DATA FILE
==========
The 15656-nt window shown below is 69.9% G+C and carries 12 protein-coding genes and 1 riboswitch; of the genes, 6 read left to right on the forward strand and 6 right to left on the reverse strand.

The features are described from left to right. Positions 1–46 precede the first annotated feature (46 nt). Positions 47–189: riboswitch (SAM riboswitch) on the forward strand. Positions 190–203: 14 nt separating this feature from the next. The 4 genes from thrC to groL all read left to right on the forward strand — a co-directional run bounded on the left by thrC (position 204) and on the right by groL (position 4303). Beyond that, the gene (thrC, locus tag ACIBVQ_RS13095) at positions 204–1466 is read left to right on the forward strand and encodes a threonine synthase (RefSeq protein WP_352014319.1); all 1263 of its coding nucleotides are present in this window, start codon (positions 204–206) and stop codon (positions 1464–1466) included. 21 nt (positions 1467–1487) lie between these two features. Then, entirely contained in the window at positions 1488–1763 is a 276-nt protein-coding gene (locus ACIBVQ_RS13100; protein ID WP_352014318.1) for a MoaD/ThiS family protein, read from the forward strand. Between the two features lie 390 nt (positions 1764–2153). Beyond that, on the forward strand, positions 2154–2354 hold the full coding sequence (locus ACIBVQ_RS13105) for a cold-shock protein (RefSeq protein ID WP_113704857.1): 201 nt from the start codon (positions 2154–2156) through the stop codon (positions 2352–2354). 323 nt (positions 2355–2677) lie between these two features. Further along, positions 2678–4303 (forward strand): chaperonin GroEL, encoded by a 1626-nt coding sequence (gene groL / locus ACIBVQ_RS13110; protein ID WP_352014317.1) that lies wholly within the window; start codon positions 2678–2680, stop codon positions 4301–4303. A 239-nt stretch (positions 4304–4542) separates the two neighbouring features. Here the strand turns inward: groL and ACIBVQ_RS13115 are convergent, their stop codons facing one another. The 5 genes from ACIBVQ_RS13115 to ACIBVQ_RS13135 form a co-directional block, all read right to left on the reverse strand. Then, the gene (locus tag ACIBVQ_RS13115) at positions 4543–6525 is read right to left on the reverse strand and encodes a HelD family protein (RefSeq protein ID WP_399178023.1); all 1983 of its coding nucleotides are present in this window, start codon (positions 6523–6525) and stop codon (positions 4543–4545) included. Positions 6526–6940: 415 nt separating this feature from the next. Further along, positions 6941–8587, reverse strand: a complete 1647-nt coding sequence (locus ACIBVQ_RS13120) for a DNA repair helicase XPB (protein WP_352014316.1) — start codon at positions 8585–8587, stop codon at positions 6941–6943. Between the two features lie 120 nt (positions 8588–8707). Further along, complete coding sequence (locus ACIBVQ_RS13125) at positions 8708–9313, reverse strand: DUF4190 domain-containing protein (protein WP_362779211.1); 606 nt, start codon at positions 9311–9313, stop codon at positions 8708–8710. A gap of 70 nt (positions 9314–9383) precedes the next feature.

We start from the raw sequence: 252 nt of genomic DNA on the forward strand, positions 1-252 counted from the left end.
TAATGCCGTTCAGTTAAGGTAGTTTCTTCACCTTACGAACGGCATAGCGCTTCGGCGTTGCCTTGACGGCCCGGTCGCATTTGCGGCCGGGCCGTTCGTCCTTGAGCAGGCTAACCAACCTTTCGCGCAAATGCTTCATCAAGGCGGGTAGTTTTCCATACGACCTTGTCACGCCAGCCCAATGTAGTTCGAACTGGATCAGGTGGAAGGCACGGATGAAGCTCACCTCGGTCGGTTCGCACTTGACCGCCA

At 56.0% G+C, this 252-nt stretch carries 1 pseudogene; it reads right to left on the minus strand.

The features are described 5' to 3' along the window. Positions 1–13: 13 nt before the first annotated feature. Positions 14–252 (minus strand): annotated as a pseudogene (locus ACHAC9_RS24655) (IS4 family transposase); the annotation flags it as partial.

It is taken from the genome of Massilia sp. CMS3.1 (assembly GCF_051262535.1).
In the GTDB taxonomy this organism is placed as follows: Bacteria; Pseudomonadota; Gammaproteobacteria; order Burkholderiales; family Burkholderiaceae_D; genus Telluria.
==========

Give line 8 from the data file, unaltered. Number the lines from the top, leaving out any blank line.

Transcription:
In the GTDB taxonomy this organism is placed as follows: Bacteria; Pseudomonadota; Gammaproteobacteria; order Burkholderiales; family Burkholderiaceae_D; genus Telluria.